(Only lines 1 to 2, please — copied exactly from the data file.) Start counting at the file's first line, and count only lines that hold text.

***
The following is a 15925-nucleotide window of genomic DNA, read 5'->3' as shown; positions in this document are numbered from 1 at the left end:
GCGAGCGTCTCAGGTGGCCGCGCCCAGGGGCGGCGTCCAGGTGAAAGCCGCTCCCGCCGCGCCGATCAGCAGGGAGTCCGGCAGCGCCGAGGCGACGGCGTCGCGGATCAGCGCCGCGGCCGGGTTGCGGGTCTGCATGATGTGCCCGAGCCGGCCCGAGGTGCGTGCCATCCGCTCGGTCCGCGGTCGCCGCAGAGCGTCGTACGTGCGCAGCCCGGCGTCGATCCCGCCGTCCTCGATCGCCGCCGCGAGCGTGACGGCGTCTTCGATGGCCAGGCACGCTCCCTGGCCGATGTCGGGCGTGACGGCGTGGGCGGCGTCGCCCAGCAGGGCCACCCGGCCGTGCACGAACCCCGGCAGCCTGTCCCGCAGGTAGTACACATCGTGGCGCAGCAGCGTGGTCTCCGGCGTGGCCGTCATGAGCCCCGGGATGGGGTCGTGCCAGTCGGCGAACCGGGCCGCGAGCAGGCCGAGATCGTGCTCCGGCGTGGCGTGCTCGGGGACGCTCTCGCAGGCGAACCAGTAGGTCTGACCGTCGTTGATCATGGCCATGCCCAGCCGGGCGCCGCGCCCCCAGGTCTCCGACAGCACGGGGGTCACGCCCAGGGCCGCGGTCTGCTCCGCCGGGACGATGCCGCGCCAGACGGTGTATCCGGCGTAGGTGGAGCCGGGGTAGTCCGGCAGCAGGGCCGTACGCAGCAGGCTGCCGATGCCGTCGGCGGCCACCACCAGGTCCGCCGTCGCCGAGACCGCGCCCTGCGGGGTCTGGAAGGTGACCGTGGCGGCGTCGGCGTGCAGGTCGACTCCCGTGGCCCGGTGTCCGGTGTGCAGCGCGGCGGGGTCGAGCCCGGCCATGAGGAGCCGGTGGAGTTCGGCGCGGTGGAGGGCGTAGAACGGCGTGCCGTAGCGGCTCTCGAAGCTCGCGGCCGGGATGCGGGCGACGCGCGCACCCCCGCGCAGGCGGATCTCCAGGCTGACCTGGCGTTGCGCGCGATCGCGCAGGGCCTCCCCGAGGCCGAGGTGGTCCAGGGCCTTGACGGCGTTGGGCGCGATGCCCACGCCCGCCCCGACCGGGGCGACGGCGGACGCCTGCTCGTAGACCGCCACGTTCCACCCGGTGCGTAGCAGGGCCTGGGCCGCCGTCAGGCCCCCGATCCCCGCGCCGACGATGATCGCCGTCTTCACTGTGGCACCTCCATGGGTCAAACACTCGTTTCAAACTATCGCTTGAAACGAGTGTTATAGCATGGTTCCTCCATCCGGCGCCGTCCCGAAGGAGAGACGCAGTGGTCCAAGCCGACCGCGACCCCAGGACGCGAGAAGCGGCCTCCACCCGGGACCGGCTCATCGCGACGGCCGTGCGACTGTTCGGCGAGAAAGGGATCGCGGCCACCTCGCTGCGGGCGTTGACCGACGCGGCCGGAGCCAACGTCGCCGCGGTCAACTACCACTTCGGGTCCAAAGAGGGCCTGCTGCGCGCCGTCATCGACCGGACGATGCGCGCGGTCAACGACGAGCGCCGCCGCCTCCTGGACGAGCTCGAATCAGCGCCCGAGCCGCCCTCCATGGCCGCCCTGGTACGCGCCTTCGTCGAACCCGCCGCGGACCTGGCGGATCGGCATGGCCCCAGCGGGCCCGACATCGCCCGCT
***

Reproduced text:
The following is a 15925-nucleotide window of genomic DNA, read 5'->3' as shown; positions in this document are numbered from 1 at the left end:
GCGAGCGTCTCAGGTGGCCGCGCCCAGGGGCGGCGTCCAGGTGAAAGCCGCTCCCGCCGCGCCGATCAGCAGGGAGTCCGGCAGCGCCGAGGCGACGGCGTCGCGGATCAGCGCCGCGGCCGGGTTGCGGGTCTGCATGATGTGCCCGAGCCGGCCCGAGGTGCGTGCCATCCGCTCGGTCCGCGGTCGCCGCAGAGCGTCGTACGTGCGCAGCCCGGCGTCGATCCCGCCGTCCTCGATCGCCGCCGCGAGCGTGACGGCGTCTTCGATGGCCAGGCACGCTCCCTGGCCGATGTCGGGCGTGACGGCGTGGGCGGCGTCGCCCAGCAGGGCCACCCGGCCGTGCACGAACCCCGGCAGCCTGTCCCGCAGGTAGTACACATCGTGGCGCAGCAGCGTGGTCTCCGGCGTGGCCGTCATGAGCCCCGGGATGGGGTCGTGCCAGTCGGCGAACCGGGCCGCGAGCAGGCCGAGATCGTGCTCCGGCGTGGCGTGCTCGGGGACGCTCTCGCAGGCGAACCAGTAGGTCTGACCGTCGTTGATCATGGCCATGCCCAGCCGGGCGCCGCGCCCCCAGGTCTCCGACAGCACGGGGGTCACGCCCAGGGCCGCGGTCTGCTCCGCCGGGACGATGCCGCGCCAGACGGTGTATCCGGCGTAGGTGGAGCCGGGGTAGTCCGGCAGCAGGGCCGTACGCAGCAGGCTGCCGATGCCGTCGGCGGCCACCACCAGGTCCGCCGTCGCCGAGACCGCGCCCTGCGGGGTCTGGAAGGTGACCGTGGCGGCGTCGGCGTGCAGGTCGACTCCCGTGGCCCGGTGTCCGGTGTGCAGCGCGGCGGGGTCGAGCCCGGCCATGAGGAGCCGGTGGAGTTCGGCGCGGTGGAGGGCGTAGAACGGCGTGCCGTAGCGGCTCTCGAAGCTCGCGGCCGGGATGCGGGCGACGCGCGCACCCCCGCGCAGGCGGATCTCCAGGCTGACCTGGCGTTGCGCGCGATCGCGCAGGGCCTCCCCGAGGCCGAGGTGGTCCAGGGCCTTGACGGCGTTGGGCGCGATGCCCACGCCCGCCCCGACCGGGGCGACGGCGGACGCCTGCTCGTAGACCGCCACGTTCCACCCGGTGCGTAGCAGGGCCTGGGCCGCCGTCAGGCCCCCGATCCCCGCGCCGACGATGATCGCCGTCTTCACTGTGGCACCTCCATGGGTCAAACACTCGTTTCAAACTATCGCTTGAAACGAGTGTTATAGCATGGTTCCTCCATCCGGCGCCGTCCCGAAGGAGAGACGCAGTGGTCCAAGCCGACCGCGACCCCAGGACGCGAGAAGCGGCCTCCACCCGGGACCGGCTCATCGCGACGGCCGTGCGACTGTTCGGCGAGAAAGGGATCGCGGCCACCTCGCTGCGGGCGTTGACCGACGCGGCCGGAGCCAACGTCGCCGCGGTCAACTACCACTTCGGGTCCAAAGAGGGCCTGCTGCGCGCCGTCATCGACCGGACGATGCGCGCGGTCAACGACGAGCGCCGCCGCCTCCTGGACGAGCTCGAATCAGCGCCCGAGCCGCCCTCCATGGCCGCCCTGGTACGCGCCTTCGTCGAACCCGCCGCGGACCTGGCGGATCGGCATGGCCCCAGCGGGCCCGACATCGCCCGCT